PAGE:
Startup 401(k)s could file for a tax credit

Startup 401(k)s could file for a tax credit

Some business owners hesitate to begin a 401(k) Plan for their employees because of the cost associated with Startup Plans. The IRS has a tax credit in place to offset up to 50% of these cost for most plans.

Below is an introduction to the credit from the IRS.

You may be able to claim a tax credit for some of the ordinary and necessary costs of starting a SEP, SIMPLE IRA or qualified plan. A tax credit reduces the amount of taxes you may owe on a dollar-for-dollar basis.

If you qualify, you may claim the credit using Form 8881, Credit for Small Employer Pension Plan Startup Costs.

Eligible employers
You qualify to claim this credit if:

  • You had 100 or fewer employees who received at least $5,000 in compensation from you for the preceding year;
  • You had at least one plan participant who was a non-highly compensated employee; and
  • In the 3 tax years before the first year you’re eligible for the credit, your employees weren’t substantially the same employees who received contributions or accrued benefits in another plan sponsored by you, a member of a controlled group that includes you, or a predecessor of either.

Amount of the credit
The credit is 50% of your ordinary and necessary eligible startup costs up to a maximum of $500 per year.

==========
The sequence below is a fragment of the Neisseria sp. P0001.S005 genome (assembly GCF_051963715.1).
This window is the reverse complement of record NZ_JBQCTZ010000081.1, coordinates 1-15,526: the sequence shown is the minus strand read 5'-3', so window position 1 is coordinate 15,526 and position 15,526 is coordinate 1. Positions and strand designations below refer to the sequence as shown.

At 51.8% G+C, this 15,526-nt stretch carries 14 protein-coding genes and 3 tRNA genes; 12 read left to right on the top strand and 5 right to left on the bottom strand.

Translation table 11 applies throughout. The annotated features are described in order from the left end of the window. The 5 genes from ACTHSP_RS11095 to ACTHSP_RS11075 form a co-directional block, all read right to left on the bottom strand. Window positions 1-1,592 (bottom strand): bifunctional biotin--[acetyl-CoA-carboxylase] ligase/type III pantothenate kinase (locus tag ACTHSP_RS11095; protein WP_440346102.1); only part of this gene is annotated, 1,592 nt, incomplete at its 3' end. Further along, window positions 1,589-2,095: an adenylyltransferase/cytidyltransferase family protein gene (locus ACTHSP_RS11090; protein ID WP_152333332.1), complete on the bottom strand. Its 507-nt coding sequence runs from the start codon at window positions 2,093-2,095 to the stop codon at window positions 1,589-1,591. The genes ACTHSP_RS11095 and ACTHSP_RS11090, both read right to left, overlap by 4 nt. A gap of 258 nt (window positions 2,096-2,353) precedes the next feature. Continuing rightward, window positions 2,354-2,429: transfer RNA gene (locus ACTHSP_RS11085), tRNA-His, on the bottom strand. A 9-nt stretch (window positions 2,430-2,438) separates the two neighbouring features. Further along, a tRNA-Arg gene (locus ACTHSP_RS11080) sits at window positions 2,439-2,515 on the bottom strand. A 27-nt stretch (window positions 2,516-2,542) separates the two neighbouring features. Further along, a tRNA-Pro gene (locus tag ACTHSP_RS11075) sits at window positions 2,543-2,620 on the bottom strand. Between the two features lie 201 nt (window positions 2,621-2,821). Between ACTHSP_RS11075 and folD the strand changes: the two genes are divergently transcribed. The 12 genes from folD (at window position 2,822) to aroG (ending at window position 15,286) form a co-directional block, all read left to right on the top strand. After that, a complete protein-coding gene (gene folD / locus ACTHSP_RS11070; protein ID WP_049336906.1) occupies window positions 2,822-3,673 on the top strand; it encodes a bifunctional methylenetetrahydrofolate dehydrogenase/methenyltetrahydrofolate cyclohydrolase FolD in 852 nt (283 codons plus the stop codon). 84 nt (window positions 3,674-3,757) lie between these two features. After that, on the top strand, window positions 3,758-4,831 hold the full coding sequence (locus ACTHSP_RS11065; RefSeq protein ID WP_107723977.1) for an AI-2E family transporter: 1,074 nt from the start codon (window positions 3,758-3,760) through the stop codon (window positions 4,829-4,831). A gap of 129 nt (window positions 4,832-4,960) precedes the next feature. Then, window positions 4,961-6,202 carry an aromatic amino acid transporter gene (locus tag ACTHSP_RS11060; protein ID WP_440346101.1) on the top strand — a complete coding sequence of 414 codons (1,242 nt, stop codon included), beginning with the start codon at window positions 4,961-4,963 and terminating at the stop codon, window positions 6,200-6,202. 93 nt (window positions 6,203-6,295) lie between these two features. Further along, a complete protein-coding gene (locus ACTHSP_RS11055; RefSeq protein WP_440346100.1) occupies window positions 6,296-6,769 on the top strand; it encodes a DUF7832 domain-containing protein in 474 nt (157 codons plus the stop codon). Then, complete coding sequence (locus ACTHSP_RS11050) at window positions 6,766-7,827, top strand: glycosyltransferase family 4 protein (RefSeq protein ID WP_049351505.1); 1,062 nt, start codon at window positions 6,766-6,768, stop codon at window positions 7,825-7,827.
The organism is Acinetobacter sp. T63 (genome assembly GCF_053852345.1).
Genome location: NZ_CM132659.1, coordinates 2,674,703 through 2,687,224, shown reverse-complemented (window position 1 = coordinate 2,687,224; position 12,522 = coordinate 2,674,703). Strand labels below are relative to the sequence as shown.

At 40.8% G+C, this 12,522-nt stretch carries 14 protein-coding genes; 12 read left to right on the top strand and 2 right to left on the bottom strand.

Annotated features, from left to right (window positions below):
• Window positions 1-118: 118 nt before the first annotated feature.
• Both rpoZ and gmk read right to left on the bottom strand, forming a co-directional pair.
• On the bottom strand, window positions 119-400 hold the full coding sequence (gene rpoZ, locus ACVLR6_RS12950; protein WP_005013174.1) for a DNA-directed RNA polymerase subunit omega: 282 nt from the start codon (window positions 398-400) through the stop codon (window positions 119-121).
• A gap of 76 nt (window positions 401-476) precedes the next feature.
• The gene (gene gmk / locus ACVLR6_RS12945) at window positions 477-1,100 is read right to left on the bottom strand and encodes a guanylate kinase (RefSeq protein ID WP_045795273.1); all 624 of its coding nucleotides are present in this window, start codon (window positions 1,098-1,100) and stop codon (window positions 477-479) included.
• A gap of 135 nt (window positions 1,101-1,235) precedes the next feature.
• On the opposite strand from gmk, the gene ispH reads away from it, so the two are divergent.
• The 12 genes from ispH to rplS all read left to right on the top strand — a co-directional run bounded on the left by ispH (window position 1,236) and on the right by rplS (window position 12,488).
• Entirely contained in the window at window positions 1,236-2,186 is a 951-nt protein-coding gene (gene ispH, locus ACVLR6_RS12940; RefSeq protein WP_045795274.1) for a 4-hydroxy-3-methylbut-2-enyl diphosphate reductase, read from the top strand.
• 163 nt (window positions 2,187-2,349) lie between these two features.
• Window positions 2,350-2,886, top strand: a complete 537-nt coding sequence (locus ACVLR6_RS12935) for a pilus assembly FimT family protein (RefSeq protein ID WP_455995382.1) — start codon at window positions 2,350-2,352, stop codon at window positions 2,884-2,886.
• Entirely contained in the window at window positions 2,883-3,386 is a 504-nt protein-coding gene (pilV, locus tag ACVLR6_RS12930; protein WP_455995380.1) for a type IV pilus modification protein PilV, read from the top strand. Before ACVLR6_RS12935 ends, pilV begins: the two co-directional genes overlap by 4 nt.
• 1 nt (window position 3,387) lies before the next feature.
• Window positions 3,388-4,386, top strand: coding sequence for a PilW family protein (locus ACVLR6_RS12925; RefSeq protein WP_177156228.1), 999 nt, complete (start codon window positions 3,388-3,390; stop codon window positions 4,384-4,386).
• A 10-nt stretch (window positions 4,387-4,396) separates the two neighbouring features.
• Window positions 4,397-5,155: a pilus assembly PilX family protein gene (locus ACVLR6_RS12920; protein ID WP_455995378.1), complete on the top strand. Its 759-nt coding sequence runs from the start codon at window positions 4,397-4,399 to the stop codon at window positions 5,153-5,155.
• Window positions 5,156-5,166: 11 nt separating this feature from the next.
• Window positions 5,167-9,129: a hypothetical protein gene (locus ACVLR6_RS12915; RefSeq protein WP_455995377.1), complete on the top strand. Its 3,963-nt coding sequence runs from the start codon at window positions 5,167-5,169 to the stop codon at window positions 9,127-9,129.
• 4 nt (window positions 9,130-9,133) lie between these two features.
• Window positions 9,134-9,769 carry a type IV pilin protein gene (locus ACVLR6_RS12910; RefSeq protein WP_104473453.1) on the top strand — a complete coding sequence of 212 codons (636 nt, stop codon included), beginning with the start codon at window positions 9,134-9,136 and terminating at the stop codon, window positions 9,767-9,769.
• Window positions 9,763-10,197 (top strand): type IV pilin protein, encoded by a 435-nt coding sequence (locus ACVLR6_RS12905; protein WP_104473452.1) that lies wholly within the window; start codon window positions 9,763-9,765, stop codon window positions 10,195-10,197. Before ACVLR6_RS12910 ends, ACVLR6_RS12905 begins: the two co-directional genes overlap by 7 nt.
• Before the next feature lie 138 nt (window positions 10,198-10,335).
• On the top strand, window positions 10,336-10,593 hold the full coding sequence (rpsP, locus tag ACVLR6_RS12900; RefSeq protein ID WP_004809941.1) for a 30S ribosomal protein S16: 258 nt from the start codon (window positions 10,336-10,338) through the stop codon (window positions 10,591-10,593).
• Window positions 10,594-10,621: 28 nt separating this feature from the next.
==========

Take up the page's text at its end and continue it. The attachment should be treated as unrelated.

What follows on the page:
(For more from the IRS, please go to the government website here.)

In a recent article from, only 34% of small businesses offer a SEP, SIMPLE IRA, or qualified plans, whereas 64% of medium to large-sized businesses have an employment based retirement offering.

Additionally, the IRS slightly modified Form 8881 in September 2017 and an article from ASPPA, a division of the American Retirement Association in Washington, D.C., includes these important parts:

Qualified startup costs are expenses paid or incurred in connection with:

  • establishing or administering an eligible employer plan; or
  • the retirement-related education of employees about the plan.

ASPPA, and its three sister organizations — ACOPA, NTSA and NAPA — comprise the American Retirement Association, the premier national organization for retirement plan professionals in the industry. Based in the Washington, D.C. area, ASPPA is a non-profit professional organization with two major goals: to educate retirement plan professionals, and to create a framework of public policy that gives every working American the ability to have a comfortable retirement.

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